Matthew Rossi at WoWInsider has written an article based off of some number crunching by Cynwise at Cynwise’s Warcraft Manual. He analyzes the distributions of the classes and how they have changed over the past two expansions.
(Image taken directly from Cynwise’s Google Docs):
Note the precipitous decline in Rogues since the release of Mists. The WoWInsider article and the comments that follow do some speculation about the causes of this.
As a long-time rogue player (PvE only) and blogger, I’d like to offer my thoughts.
- Monks. Obviously, a lot of people rerolled to the new class at MoP release. A lot of those players then went back to their mains after getting used to the monk. I would speculate that monks took a bigger chunk out of rogue players than other classes. The reason is that monks play a lot like rogues, but with better resource management and more interesting abilities. In particular, monk AoE is more compelling than rogue AoE these days. I have heard from a lot of people that monks are what rogues would be if rogues had been redesigned.
and that brings me to the second point…
- Sameness. For a long time, the Blizzard developers have implied that they really liked the rogue design. Rogues have received the fewest tweaks over the past few expansions. I have grown used to looking at patch notes and seeing nothing listed for rogues. At first, that was a point of pride – we didn’t need adjustments or tweaks because we were already damned-near perfect. However, over the years we have seen other classes get changed and buffed, gain new abilities and grow. Rogues today are essentially the same as they have been since Wrath. There are subtle differences, but our main mechanics are almost unchanged. This can easily become boring, and when we hear that warlocks or monks or the other flavor-of-the-month classes are a lot of fun, the draw to switch classes can be strong.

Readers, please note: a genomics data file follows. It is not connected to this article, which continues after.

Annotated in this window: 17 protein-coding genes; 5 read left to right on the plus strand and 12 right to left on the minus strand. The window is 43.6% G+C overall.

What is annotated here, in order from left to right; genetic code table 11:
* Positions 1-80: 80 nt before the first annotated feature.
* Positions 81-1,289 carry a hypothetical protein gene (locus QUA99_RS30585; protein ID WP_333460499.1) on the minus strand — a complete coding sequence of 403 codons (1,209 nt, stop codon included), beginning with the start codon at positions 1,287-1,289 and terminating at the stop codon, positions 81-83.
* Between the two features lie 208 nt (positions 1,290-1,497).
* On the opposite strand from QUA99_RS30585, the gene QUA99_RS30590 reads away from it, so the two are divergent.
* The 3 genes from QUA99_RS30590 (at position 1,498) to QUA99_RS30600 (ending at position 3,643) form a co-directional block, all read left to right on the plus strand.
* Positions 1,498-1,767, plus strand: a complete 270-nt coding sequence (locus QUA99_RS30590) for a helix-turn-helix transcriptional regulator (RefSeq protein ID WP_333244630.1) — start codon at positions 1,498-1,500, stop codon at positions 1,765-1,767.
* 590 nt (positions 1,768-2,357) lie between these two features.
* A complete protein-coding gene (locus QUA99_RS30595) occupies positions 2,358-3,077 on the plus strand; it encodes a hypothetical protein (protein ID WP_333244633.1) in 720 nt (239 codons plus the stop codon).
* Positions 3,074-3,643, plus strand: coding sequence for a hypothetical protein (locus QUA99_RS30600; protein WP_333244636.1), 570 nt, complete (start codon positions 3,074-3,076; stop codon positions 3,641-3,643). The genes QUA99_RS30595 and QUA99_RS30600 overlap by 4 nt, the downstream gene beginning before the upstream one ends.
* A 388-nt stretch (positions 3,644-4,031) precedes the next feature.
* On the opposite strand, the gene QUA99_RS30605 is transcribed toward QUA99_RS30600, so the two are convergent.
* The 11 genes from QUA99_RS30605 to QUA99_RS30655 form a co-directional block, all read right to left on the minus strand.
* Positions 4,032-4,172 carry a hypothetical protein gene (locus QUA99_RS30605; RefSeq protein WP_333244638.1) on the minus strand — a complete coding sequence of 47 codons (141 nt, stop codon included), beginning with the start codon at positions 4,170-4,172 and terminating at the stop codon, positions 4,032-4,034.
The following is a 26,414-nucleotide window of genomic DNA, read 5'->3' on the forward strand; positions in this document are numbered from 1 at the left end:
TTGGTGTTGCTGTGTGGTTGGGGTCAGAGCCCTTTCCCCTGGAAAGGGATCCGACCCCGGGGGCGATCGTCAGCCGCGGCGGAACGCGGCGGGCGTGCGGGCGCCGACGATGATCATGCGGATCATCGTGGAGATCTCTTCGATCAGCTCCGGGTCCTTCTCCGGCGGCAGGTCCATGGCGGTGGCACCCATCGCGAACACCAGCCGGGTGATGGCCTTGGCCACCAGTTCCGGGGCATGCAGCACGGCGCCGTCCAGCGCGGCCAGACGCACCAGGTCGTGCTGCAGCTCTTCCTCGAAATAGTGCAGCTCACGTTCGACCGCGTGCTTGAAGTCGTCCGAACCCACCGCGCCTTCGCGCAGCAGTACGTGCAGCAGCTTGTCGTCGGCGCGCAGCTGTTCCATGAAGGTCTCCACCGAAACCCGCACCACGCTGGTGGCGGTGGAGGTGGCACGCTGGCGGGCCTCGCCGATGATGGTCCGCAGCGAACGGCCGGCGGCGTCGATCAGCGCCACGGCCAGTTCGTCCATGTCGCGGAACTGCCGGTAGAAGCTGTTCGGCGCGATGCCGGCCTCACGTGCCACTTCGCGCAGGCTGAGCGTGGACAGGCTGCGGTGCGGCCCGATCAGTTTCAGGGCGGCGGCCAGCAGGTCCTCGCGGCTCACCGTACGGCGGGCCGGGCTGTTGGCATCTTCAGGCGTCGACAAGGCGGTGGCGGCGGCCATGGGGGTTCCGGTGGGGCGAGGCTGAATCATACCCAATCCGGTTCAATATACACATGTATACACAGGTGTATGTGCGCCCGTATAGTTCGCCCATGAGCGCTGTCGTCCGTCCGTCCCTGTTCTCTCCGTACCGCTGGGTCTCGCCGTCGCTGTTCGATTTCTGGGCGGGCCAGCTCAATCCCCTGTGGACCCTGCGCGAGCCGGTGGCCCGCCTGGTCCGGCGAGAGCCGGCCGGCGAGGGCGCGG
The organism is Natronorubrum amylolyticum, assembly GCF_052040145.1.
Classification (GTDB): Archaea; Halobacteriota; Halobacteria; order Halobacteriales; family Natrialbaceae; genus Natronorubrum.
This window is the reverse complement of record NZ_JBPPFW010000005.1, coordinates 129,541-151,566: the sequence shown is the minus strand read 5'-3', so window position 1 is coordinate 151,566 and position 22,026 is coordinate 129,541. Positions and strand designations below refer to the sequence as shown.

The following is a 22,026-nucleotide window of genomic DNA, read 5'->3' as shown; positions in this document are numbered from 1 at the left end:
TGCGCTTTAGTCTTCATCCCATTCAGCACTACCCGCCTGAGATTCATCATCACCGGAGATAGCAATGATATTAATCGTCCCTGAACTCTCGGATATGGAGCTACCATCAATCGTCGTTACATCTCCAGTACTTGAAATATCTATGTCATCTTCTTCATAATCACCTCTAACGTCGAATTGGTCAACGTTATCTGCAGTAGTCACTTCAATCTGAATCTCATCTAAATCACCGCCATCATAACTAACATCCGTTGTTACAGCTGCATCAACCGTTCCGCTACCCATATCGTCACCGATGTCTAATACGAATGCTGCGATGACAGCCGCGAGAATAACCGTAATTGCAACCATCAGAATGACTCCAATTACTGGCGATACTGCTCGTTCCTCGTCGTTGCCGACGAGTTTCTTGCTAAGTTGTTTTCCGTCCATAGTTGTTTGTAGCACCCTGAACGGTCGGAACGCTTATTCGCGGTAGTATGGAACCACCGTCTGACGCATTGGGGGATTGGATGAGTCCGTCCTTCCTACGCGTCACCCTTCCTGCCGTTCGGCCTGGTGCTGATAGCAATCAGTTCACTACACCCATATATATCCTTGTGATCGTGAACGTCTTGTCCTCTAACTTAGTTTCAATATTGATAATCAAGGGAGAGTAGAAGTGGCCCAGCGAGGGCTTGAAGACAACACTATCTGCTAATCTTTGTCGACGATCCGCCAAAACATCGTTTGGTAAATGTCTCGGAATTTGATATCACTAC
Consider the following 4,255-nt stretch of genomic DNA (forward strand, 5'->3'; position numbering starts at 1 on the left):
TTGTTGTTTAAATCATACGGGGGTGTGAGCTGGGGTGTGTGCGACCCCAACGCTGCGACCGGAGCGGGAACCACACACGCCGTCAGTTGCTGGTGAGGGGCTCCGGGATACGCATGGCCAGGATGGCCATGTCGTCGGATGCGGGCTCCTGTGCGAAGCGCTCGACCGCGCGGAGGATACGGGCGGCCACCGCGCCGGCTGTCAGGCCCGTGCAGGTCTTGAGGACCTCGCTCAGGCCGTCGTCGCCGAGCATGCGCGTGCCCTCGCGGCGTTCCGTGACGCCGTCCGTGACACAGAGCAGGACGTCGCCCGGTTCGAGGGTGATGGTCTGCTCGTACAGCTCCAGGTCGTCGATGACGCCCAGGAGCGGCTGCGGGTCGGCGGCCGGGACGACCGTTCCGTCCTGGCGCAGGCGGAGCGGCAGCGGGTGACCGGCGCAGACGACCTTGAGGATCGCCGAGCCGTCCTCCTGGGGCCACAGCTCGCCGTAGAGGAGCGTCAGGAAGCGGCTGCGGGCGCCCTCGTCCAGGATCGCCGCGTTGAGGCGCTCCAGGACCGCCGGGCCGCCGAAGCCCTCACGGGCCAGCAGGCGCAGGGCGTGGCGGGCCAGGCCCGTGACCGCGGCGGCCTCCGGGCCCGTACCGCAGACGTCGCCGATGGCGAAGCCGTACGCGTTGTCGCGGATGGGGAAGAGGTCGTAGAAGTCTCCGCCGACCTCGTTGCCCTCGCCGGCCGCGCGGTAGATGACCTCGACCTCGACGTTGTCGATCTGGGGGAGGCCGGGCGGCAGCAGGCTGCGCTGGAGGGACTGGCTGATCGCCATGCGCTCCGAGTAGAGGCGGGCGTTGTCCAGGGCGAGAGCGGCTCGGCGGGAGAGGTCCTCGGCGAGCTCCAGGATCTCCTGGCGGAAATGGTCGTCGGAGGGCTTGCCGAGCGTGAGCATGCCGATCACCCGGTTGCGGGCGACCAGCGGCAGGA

- Decreased energy regeneration. At the surface, this seems like such a small adjustment in our class mechanics. In reality, it has completely changed the way the class plays. In Wrath and Cata we were whirling dervishes of death, attacking with a ceaseless stream of stabs and slashes. The class played frantically with almost no downtime. Now, in MoP, we have these comparatively massive pauses in between attacks while we wait for energy. The class no longer feels like a rogue. When you combine this with the interesting mechanics of the new monk class… yeah.
I’ll also concede that there may be some sour grapes among rogue players. For the past two expansions, rogues sat easily at or near the top of damage meters in a lot of raid boss parses, and it took very little effort to reach those lofty damage totals. When you’re used to being at the top, it might be hard to adjust to the new paradigm where we are middle-of-the-pack. I’m certain that there are some rogues who have fled to a DK or mage or warlock since they are the top of the dps heap these days.
I don’t PvP, so I can’t speculate on how the changes to the rogue class have impacted that side of the game.
What can be done?
It’s long past time to redesign rogues. I still think that rogues are very well designed mechanically, but a redesign would create buzz and interest and bring some wayward rogues back into the fold.
In that redesign, I think rogues should get additional mechanics linked to stealth. Also, stealth should be a more integral part of combat rather than just a way to get an opener at the start and after a Vanish.
I think that it is imperative that the class returns to its frantic non-stop attack playstyle. We’re not warriors or ret paladins, so it shouldn’t feel like we’re playing those classes.
I’d like to see Slice and Dice folded into other abilities, and free up those combo points for other more interesting purposes. Assassination already does this, allowing SnD to refresh with every Envenom.
Rogues need more interesting and effective AoE. Blade Flurry is too limited, and Fan of Knives too energy intensive with our current energy regen rate. The idea of using FoK to build up combo points for a Crimson Tempest was a good thought, but in practice this is too slow to be an effective AoE rotation. Every time we’re in a heroic instance and do a group pull and see a warrior or monk more than double our dps, it’s just a bit more demoralizing than the last time.